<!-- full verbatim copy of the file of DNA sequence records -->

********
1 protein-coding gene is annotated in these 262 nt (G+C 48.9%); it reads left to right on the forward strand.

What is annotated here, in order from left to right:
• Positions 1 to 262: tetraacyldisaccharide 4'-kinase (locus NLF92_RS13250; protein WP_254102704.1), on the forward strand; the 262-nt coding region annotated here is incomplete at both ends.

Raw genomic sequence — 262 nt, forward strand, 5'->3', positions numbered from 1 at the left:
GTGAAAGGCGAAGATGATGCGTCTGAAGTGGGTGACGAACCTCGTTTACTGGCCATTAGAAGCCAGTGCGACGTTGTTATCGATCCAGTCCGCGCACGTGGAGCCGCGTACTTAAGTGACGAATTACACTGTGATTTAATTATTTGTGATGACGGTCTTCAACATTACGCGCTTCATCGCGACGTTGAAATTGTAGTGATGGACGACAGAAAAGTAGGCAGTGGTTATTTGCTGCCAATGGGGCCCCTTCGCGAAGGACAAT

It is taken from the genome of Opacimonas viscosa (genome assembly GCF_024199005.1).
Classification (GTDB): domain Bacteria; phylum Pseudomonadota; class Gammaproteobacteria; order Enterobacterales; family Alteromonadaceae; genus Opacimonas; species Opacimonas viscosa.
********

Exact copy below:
1 protein-coding gene is annotated in these 262 nt (G+C 48.9%); it reads left to right on the forward strand.

What is annotated here, in order from left to right:
• Positions 1 to 262: tetraacyldisaccharide 4'-kinase (locus NLF92_RS13250; protein WP_254102704.1), on the forward strand; the 262-nt coding region annotated here is incomplete at both ends.

Raw genomic sequence — 262 nt, forward strand, 5'->3', positions numbered from 1 at the left:
GTGAAAGGCGAAGATGATGCGTCTGAAGTGGGTGACGAACCTCGTTTACTGGCCATTAGAAGCCAGTGCGACGTTGTTATCGATCCAGTCCGCGCACGTGGAGCCGCGTACTTAAGTGACGAATTACACTGTGATTTAATTATTTGTGATGACGGTCTTCAACATTACGCGCTTCATCGCGACGTTGAAATTGTAGTGATGGACGACAGAAAAGTAGGCAGTGGTTATTTGCTGCCAATGGGGCCCCTTCGCGAAGGACAAT

It is taken from the genome of Opacimonas viscosa (genome assembly GCF_024199005.1).
Classification (GTDB): domain Bacteria; phylum Pseudomonadota; class Gammaproteobacteria; order Enterobacterales; family Alteromonadaceae; genus Opacimonas; species Opacimonas viscosa.